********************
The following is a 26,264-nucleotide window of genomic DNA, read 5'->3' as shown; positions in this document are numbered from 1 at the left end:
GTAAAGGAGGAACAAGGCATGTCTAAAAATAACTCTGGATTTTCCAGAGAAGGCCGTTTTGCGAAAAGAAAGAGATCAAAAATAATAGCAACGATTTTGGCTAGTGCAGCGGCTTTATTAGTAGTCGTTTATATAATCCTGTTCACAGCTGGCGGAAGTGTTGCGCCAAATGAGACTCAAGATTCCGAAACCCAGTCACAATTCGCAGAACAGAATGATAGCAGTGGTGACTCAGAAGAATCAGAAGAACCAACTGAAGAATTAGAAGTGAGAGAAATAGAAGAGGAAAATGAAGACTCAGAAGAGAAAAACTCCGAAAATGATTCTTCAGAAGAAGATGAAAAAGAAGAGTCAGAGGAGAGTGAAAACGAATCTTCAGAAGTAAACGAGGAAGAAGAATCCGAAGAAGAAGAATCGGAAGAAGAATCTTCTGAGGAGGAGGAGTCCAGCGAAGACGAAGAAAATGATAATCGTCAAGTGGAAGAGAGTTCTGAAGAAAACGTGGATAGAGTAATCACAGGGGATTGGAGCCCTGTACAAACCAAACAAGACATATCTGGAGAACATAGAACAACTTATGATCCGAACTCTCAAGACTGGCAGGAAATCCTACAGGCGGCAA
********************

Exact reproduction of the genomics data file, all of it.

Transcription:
The following is a 26,264-nucleotide window of genomic DNA, read 5'->3' as shown; positions in this document are numbered from 1 at the left end:
GTAAAGGAGGAACAAGGCATGTCTAAAAATAACTCTGGATTTTCCAGAGAAGGCCGTTTTGCGAAAAGAAAGAGATCAAAAATAATAGCAACGATTTTGGCTAGTGCAGCGGCTTTATTAGTAGTCGTTTATATAATCCTGTTCACAGCTGGCGGAAGTGTTGCGCCAAATGAGACTCAAGATTCCGAAACCCAGTCACAATTCGCAGAACAGAATGATAGCAGTGGTGACTCAGAAGAATCAGAAGAACCAACTGAAGAATTAGAAGTGAGAGAAATAGAAGAGGAAAATGAAGACTCAGAAGAGAAAAACTCCGAAAATGATTCTTCAGAAGAAGATGAAAAAGAAGAGTCAGAGGAGAGTGAAAACGAATCTTCAGAAGTAAACGAGGAAGAAGAATCCGAAGAAGAAGAATCGGAAGAAGAATCTTCTGAGGAGGAGGAGTCCAGCGAAGACGAAGAAAATGATAATCGTCAAGTGGAAGAGAGTTCTGAAGAAAACGTGGATAGAGTAATCACAGGGGATTGGAGCCCTGTACAAACCAAACAAGACATATCTGGAGAACATAGAACAACTTATGATCCGAACTCTCAAGACTGGCAGGAAATCCTACAGGCGGCAA